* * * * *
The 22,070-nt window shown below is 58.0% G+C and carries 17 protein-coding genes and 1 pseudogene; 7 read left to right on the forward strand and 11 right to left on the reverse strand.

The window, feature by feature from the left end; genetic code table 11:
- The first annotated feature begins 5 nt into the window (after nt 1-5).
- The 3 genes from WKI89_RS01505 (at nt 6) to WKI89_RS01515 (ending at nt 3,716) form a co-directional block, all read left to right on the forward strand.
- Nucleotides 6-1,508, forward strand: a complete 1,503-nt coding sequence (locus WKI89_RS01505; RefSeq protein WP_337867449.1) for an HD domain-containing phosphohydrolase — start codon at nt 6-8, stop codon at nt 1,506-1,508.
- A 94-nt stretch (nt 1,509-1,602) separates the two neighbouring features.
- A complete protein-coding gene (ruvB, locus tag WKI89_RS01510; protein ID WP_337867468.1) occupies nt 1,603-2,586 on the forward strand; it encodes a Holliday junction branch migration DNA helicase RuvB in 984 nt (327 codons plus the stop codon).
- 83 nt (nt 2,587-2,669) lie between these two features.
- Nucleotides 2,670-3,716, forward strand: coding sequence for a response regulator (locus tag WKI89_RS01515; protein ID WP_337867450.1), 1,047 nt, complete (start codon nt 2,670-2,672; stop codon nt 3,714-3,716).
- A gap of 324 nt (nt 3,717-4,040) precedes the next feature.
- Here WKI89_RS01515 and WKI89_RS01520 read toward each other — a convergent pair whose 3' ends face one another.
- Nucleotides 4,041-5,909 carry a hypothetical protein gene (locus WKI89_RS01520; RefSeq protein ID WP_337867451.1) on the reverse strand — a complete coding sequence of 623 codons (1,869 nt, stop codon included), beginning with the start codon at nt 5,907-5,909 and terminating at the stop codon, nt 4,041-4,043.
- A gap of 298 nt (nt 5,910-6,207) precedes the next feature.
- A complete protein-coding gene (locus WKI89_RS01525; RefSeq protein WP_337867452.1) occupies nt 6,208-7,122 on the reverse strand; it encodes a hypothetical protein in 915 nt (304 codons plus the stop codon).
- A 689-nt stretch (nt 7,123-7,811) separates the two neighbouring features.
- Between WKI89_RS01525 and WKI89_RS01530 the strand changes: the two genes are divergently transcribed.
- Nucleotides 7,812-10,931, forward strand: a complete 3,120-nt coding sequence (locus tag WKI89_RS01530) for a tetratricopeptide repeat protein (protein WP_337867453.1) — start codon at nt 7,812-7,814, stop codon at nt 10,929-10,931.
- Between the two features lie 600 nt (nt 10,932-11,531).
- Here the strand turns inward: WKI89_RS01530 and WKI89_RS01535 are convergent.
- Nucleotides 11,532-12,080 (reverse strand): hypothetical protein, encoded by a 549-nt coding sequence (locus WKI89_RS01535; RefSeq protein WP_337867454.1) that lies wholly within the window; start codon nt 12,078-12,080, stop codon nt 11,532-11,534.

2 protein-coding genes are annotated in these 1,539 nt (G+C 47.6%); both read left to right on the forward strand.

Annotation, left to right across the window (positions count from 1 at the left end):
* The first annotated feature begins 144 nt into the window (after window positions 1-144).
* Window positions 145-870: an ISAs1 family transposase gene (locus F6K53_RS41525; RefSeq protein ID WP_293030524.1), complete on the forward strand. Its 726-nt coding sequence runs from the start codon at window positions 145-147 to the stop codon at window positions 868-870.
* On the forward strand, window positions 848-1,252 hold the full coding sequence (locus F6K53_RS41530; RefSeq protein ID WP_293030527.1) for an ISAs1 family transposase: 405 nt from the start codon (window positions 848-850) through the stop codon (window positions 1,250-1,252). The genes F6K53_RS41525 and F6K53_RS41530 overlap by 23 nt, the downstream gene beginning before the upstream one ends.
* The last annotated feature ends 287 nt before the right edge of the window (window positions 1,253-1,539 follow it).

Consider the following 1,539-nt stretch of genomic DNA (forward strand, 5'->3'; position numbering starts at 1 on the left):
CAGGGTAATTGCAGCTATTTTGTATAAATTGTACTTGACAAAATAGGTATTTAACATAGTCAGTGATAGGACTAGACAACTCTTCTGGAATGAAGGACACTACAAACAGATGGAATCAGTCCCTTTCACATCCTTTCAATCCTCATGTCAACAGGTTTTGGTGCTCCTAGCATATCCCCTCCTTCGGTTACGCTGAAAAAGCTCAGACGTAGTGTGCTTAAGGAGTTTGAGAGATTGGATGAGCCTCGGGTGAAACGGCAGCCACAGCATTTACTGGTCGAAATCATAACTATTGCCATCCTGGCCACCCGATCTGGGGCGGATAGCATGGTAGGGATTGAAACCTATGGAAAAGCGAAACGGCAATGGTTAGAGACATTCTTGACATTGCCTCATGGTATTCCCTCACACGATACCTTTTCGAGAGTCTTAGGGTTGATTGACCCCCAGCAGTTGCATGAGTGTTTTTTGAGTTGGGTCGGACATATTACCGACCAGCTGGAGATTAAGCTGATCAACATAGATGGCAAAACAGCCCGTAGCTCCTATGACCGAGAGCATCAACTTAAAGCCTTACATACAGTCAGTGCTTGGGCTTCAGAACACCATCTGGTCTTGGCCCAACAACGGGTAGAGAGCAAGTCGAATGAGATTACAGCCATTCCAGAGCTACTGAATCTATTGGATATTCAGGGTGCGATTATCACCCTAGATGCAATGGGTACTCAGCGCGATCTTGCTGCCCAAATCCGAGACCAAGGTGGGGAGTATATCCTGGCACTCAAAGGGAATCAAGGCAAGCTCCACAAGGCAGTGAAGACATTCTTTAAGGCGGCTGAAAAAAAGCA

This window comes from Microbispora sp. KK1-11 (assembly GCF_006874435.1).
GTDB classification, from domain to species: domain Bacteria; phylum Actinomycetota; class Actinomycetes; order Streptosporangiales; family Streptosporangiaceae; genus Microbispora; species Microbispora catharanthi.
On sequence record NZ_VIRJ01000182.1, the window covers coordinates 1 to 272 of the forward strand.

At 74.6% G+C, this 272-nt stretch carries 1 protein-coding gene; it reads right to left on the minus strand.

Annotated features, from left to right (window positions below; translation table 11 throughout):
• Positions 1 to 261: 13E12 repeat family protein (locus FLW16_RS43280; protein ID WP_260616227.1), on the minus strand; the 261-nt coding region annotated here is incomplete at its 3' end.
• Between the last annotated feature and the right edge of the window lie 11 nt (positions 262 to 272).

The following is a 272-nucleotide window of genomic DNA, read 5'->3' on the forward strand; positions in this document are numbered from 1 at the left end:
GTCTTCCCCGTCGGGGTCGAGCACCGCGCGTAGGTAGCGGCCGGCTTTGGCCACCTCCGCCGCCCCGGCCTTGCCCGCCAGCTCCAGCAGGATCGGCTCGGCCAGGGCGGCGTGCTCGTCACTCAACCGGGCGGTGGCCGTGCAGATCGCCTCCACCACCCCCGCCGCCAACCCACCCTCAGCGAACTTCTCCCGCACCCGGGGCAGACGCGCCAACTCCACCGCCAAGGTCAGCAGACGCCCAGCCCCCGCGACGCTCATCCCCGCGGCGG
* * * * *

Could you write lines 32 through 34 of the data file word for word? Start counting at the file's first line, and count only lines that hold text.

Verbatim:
At 74.6% G+C, this 272-nt stretch carries 1 protein-coding gene; it reads right to left on the minus strand.

Annotated features, from left to right (window positions below; translation table 11 throughout):
• Positions 1 to 261: 13E12 repeat family protein (locus FLW16_RS43280; protein ID WP_260616227.1), on the minus strand; the 261-nt coding region annotated here is incomplete at its 3' end.